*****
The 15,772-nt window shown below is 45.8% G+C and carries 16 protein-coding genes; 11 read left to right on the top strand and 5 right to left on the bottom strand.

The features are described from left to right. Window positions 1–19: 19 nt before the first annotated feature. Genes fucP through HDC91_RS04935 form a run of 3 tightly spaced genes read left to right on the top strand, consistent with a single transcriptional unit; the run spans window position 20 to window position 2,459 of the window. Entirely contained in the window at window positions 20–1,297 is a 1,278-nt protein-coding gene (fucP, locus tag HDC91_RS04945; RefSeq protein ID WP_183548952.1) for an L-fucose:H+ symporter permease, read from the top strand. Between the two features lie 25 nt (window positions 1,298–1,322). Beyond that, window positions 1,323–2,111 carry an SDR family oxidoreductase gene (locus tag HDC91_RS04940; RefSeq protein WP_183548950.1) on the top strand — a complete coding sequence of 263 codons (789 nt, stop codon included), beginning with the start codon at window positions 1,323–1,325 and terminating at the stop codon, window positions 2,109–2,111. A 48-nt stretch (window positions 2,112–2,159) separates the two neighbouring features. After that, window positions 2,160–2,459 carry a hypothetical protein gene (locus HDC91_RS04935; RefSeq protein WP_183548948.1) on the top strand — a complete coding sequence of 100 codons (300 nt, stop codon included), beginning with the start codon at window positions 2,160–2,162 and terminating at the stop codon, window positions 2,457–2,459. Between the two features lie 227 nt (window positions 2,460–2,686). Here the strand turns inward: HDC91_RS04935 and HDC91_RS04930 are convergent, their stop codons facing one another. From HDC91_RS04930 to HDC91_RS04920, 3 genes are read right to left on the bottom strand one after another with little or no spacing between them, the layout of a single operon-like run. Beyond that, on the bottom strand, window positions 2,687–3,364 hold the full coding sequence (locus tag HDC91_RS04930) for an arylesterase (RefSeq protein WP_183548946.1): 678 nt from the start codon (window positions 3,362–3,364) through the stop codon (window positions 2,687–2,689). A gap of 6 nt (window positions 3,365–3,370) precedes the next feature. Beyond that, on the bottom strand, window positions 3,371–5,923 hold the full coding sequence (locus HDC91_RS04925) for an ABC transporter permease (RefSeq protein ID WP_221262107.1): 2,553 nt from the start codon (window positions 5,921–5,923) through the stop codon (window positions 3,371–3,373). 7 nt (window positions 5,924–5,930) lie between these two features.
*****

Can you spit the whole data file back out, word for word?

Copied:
The 15,772-nt window shown below is 45.8% G+C and carries 16 protein-coding genes; 11 read left to right on the top strand and 5 right to left on the bottom strand.

The features are described from left to right. Window positions 1–19: 19 nt before the first annotated feature. Genes fucP through HDC91_RS04935 form a run of 3 tightly spaced genes read left to right on the top strand, consistent with a single transcriptional unit; the run spans window position 20 to window position 2,459 of the window. Entirely contained in the window at window positions 20–1,297 is a 1,278-nt protein-coding gene (fucP, locus tag HDC91_RS04945; RefSeq protein ID WP_183548952.1) for an L-fucose:H+ symporter permease, read from the top strand. Between the two features lie 25 nt (window positions 1,298–1,322). Beyond that, window positions 1,323–2,111 carry an SDR family oxidoreductase gene (locus tag HDC91_RS04940; RefSeq protein WP_183548950.1) on the top strand — a complete coding sequence of 263 codons (789 nt, stop codon included), beginning with the start codon at window positions 1,323–1,325 and terminating at the stop codon, window positions 2,109–2,111. A 48-nt stretch (window positions 2,112–2,159) separates the two neighbouring features. After that, window positions 2,160–2,459 carry a hypothetical protein gene (locus HDC91_RS04935; RefSeq protein WP_183548948.1) on the top strand — a complete coding sequence of 100 codons (300 nt, stop codon included), beginning with the start codon at window positions 2,160–2,162 and terminating at the stop codon, window positions 2,457–2,459. Between the two features lie 227 nt (window positions 2,460–2,686). Here the strand turns inward: HDC91_RS04935 and HDC91_RS04930 are convergent, their stop codons facing one another. From HDC91_RS04930 to HDC91_RS04920, 3 genes are read right to left on the bottom strand one after another with little or no spacing between them, the layout of a single operon-like run. Beyond that, on the bottom strand, window positions 2,687–3,364 hold the full coding sequence (locus tag HDC91_RS04930) for an arylesterase (RefSeq protein WP_183548946.1): 678 nt from the start codon (window positions 3,362–3,364) through the stop codon (window positions 2,687–2,689). A gap of 6 nt (window positions 3,365–3,370) precedes the next feature. Beyond that, on the bottom strand, window positions 3,371–5,923 hold the full coding sequence (locus HDC91_RS04925) for an ABC transporter permease (RefSeq protein ID WP_221262107.1): 2,553 nt from the start codon (window positions 5,921–5,923) through the stop codon (window positions 3,371–3,373). 7 nt (window positions 5,924–5,930) lie between these two features.